No money and no loan players for South Canty

The Heartland Championship kicks off on Saturday but the South Canterbury side is still to secure its loan players.

The competition format allows each union up to three loan players and a "player of origin" in the match-day squad of 22 but no-one is rushing to join the green and blacks.

For South Canterbury coach Chester Scott it has not been through lack of trying.

He said it had been a frustrating process and over the past few months he had spoken to 15 players seriously about coming to Timaru. There had been several that had committed only to later withdraw, including three the week after the Hamersley Cup grand final.

Scott also has little to offer them apart from the pride of playing for South Canterbury and the opportunity for further exposure.

He still hopes to have at least two loan players signed up before kickoff against Wanganui on Saturday but there were no guarantees.

Scott said there was no point in bringing a player in unless they were clearly better than those playing in the local club competition.

"That is a waste of time and money. We are clearly better off developing local talent."

The South Canterbury Rugby Union has a very small budget that allows for travel and accommodation but other unions, including neighbours North Otago and Mid-Canterbury, appear to offer a lot more. It also seems for those unions the Heartland Championship is a real driver in terms of their overall success while the South Canterbury board does not see it as top priority.

Mid Canterbury have set a benchmark in terms of remuneration with first five-eighth Murray Williams, who has previously played for North Harbour and in Japan.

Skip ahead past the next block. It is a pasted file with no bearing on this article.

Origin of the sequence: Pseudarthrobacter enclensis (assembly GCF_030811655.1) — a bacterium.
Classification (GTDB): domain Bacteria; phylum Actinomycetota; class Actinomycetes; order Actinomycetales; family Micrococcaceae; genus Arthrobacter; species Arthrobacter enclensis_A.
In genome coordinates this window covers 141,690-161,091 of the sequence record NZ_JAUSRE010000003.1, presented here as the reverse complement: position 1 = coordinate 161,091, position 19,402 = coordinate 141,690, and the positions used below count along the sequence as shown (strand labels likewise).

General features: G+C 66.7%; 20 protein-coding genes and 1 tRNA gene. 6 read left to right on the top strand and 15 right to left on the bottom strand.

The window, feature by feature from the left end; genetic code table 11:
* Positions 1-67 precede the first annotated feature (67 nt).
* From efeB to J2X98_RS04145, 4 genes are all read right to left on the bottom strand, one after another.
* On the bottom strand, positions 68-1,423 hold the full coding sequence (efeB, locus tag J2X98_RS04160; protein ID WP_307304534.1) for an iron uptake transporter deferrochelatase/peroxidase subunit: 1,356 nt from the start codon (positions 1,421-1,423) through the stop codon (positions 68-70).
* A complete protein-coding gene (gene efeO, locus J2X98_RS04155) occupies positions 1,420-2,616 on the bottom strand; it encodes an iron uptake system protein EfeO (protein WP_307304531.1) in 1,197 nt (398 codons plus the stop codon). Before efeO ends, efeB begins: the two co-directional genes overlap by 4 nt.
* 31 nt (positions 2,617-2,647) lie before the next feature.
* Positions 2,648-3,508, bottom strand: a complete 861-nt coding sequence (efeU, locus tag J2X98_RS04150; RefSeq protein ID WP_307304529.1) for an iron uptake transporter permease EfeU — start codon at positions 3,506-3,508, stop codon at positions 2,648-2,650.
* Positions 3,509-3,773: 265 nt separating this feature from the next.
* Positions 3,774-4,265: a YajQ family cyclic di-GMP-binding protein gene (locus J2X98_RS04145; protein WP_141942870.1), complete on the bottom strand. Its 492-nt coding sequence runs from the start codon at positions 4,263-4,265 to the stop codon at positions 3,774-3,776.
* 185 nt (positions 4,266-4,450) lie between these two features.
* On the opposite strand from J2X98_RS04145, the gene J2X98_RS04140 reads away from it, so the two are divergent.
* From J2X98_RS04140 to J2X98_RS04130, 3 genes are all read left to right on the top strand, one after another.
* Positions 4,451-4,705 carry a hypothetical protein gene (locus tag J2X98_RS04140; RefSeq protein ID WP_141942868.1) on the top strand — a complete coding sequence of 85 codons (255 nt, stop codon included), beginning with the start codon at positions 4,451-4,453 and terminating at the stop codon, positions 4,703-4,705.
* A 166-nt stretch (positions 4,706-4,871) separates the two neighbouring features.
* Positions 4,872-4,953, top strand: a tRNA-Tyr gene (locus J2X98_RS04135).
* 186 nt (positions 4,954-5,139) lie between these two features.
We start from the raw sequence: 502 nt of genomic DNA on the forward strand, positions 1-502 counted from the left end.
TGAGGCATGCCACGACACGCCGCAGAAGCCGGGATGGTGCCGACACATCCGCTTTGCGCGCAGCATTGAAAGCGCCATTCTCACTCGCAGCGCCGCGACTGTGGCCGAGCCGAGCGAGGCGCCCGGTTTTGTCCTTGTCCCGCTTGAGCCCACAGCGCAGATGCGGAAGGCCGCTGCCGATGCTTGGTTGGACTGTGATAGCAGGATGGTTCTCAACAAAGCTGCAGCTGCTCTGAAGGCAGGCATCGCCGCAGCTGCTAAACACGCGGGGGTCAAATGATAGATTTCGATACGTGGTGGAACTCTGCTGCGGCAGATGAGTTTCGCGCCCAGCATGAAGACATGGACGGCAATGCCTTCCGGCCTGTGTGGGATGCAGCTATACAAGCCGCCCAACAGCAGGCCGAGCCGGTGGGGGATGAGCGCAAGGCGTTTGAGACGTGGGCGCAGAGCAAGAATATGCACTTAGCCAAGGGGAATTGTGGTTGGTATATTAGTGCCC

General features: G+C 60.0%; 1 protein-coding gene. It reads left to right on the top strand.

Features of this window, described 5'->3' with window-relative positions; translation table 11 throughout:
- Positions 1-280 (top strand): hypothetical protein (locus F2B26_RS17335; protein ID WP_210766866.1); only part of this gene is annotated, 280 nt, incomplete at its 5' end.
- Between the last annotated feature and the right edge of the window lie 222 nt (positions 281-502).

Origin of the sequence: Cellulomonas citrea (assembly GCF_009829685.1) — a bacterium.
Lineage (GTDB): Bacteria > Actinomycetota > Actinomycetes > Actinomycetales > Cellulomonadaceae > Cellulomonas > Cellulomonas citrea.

Scott said while the Heartland was supposed to be an amateur competition it was clearly not.

"Players talk among themselves, so do coaches and know what is going on.

"Also fringe ITM Cup players who missed out are also wanting to be remunerated, which is understandable."

Scott did not know how much Williams was receiving but the Herald understands the total package could be in excess of $20,000, including flights and accommodation.

Not helping South Canterbury is the fact they are the only province without a chief executive, which means the negotiations are also up to the coach.

Scott said he had spent countless hours trying to entice players to come but he admitted he had little room to move.

"If they are after money we are out."

Being located between Oamaru and Ashburton was also awkward when trying to attract someone from either Dunedin or Christchurch, as travel time to practice was a lot longer.

Success also no doubt plays a part in attracting a player with Mid-Canterbury having won the Meads Cup last year and North Otago regularly in the top four.

North Otago also undertook a pre-season tour of Fiji and Tonga.

The attraction of taking the next step up had worked for the likes of last year's loan players Liam Edwards and Rick McKenna.

Edwards shifted from Dunedin to Hawke's Bay and is on the fringes of the NPC side, as is McKenna for Taranaki.

Scott said lock Hayden Mitchell was named in the Canterbury B team but later withdrew.

"I believe the base of players in this year's squad is better than the past few years so we have the potential to do even better."

But Scott admitted that having two or three class players in the mix made a real difference to the complexion of a side.

"They also help lift the others around them."

As far as a "player of origin" was concerned, Scott was keen to see if Daniel Dorgan recovered from injury in the next couple of weeks.

"We are keen to have Dan if he is fit."

South Canterbury has until round 5 of the championship before the final cut-off for loan players.

The Timaru Herald